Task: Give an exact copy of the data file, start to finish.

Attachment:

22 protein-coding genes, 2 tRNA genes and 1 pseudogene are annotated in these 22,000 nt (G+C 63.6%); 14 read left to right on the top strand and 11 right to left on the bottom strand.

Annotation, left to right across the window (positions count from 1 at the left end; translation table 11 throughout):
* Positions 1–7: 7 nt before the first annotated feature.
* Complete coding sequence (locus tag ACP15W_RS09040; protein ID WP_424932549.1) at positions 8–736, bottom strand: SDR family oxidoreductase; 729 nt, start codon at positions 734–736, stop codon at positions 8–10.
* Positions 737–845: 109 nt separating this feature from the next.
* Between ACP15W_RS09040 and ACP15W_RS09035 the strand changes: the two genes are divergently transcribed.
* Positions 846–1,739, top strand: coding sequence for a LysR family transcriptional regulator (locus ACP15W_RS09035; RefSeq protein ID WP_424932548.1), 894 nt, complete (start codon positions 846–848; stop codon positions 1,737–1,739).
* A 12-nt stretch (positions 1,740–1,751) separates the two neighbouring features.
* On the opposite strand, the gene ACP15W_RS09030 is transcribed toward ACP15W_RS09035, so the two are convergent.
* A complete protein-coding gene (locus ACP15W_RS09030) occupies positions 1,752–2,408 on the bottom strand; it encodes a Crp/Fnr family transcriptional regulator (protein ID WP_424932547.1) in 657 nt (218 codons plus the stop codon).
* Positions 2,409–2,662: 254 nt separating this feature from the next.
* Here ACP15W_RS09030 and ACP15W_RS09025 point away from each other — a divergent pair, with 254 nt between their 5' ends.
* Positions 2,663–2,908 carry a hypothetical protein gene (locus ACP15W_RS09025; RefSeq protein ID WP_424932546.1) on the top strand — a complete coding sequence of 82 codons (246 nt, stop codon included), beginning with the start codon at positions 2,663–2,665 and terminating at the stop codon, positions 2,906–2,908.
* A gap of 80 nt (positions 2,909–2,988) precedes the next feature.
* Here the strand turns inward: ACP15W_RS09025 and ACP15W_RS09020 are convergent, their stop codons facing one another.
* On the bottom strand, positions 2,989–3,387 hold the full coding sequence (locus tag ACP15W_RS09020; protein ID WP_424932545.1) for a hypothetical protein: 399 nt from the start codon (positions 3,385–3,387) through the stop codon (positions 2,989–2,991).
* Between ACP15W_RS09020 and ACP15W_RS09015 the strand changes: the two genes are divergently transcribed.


22 protein-coding genes, 2 tRNA genes and 1 pseudogene are annotated in these 22,000 nt (G+C 63.6%); 14 read left to right on the top strand and 11 right to left on the bottom strand.

Annotation, left to right across the window (positions count from 1 at the left end; translation table 11 throughout):
* Positions 1–7: 7 nt before the first annotated feature.
* Complete coding sequence (locus tag ACP15W_RS09040; protein ID WP_424932549.1) at positions 8–736, bottom strand: SDR family oxidoreductase; 729 nt, start codon at positions 734–736, stop codon at positions 8–10.
* Positions 737–845: 109 nt separating this feature from the next.
* Between ACP15W_RS09040 and ACP15W_RS09035 the strand changes: the two genes are divergently transcribed.
* Positions 846–1,739, top strand: coding sequence for a LysR family transcriptional regulator (locus ACP15W_RS09035; RefSeq protein ID WP_424932548.1), 894 nt, complete (start codon positions 846–848; stop codon positions 1,737–1,739).
* A 12-nt stretch (positions 1,740–1,751) separates the two neighbouring features.
* On the opposite strand, the gene ACP15W_RS09030 is transcribed toward ACP15W_RS09035, so the two are convergent.
* A complete protein-coding gene (locus ACP15W_RS09030) occupies positions 1,752–2,408 on the bottom strand; it encodes a Crp/Fnr family transcriptional regulator (protein ID WP_424932547.1) in 657 nt (218 codons plus the stop codon).
* Positions 2,409–2,662: 254 nt separating this feature from the next.
* Here ACP15W_RS09030 and ACP15W_RS09025 point away from each other — a divergent pair, with 254 nt between their 5' ends.
* Positions 2,663–2,908 carry a hypothetical protein gene (locus ACP15W_RS09025; RefSeq protein ID WP_424932546.1) on the top strand — a complete coding sequence of 82 codons (246 nt, stop codon included), beginning with the start codon at positions 2,663–2,665 and terminating at the stop codon, positions 2,906–2,908.
* A gap of 80 nt (positions 2,909–2,988) precedes the next feature.
* Here the strand turns inward: ACP15W_RS09025 and ACP15W_RS09020 are convergent, their stop codons facing one another.
* On the bottom strand, positions 2,989–3,387 hold the full coding sequence (locus tag ACP15W_RS09020; protein ID WP_424932545.1) for a hypothetical protein: 399 nt from the start codon (positions 3,385–3,387) through the stop codon (positions 2,989–2,991).
* Between ACP15W_RS09020 and ACP15W_RS09015 the strand changes: the two genes are divergently transcribed.